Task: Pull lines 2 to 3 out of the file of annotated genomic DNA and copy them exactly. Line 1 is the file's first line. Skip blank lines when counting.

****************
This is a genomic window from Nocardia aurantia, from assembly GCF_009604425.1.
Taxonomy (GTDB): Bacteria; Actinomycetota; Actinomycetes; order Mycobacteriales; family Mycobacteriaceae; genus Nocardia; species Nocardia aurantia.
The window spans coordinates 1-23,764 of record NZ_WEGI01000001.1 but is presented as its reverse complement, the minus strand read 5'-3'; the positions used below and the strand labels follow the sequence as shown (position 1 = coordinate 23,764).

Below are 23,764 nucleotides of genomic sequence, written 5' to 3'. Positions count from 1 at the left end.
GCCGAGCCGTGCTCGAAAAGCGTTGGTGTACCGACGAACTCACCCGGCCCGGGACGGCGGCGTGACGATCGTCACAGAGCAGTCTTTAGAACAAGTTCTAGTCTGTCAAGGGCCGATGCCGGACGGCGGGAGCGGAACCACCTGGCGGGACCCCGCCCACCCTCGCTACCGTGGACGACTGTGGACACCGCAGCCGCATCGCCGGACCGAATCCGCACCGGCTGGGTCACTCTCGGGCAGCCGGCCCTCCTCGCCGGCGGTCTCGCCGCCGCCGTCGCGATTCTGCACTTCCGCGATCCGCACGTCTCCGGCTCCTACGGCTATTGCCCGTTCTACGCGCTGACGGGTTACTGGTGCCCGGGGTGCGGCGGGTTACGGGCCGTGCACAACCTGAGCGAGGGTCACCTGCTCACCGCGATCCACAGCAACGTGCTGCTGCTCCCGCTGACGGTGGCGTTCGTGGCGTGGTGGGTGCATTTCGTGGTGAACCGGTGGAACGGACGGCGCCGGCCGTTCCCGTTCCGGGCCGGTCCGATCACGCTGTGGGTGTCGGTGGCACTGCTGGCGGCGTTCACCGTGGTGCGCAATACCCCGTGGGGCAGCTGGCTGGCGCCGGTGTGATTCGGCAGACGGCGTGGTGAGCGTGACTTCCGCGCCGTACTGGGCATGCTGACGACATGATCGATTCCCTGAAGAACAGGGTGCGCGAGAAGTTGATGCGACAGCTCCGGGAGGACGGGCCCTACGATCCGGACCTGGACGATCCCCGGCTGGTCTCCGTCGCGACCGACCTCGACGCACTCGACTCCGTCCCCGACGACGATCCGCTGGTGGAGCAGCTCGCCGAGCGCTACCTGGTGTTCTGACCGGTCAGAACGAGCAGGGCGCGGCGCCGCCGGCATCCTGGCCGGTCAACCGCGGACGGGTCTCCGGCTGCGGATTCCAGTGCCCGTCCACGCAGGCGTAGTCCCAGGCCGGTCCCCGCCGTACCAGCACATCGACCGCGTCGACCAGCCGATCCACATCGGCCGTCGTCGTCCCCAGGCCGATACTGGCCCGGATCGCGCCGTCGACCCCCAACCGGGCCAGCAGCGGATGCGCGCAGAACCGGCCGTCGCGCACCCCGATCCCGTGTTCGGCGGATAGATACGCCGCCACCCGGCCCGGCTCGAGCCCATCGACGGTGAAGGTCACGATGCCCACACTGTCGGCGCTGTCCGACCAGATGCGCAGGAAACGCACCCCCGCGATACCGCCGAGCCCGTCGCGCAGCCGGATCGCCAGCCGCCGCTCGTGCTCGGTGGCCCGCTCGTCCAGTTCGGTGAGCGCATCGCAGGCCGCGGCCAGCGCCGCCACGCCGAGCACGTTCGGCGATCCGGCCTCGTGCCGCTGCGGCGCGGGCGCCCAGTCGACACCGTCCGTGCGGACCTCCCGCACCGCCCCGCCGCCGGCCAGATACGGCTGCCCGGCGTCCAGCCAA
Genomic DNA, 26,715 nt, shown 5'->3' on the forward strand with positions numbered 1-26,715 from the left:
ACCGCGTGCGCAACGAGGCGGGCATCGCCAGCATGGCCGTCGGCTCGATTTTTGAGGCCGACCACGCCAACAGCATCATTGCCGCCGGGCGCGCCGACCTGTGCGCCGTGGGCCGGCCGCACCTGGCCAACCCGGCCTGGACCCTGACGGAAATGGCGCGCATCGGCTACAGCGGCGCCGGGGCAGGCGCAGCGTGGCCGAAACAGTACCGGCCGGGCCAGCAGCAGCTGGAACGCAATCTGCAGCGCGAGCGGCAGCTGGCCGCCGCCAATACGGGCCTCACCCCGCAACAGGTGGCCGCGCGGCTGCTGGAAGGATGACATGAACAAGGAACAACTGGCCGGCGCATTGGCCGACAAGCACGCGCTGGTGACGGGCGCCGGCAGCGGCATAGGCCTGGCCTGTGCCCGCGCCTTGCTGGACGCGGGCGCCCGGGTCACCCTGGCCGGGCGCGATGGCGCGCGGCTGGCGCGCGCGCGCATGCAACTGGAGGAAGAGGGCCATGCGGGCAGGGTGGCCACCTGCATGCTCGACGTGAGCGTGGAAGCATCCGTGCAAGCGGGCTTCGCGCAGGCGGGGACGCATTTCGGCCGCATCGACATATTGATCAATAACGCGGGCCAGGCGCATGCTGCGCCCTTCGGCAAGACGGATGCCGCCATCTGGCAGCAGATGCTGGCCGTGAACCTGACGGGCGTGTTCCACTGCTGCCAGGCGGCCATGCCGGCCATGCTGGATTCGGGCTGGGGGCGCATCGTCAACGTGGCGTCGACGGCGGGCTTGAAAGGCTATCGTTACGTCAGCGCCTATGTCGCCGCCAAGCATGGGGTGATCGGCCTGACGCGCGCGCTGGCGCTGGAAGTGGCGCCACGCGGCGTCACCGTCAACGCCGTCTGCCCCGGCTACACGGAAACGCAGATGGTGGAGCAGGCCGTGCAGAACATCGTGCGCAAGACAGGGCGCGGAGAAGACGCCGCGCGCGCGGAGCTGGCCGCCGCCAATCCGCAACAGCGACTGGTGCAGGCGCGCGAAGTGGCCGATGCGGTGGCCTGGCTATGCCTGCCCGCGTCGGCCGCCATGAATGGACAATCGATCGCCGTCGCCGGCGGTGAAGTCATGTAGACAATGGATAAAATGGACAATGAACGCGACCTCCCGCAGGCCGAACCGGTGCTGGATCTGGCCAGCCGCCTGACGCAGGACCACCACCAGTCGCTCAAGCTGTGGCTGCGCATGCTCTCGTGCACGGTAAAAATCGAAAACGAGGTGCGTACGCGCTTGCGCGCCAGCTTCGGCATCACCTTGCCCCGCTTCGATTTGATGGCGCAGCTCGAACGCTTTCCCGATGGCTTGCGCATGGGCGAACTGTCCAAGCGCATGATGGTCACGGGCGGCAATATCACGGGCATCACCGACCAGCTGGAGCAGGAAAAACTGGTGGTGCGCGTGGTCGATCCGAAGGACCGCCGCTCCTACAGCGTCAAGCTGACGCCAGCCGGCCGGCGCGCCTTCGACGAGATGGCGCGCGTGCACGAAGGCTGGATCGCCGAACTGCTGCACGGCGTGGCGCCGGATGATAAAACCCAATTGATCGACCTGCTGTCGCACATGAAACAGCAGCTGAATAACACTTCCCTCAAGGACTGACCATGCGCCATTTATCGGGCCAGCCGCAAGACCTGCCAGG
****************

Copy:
Taxonomy (GTDB): Bacteria; Actinomycetota; Actinomycetes; order Mycobacteriales; family Mycobacteriaceae; genus Nocardia; species Nocardia aurantia.
The window spans coordinates 1-23,764 of record NZ_WEGI01000001.1 but is presented as its reverse complement, the minus strand read 5'-3'; the positions used below and the strand labels follow the sequence as shown (position 1 = coordinate 23,764).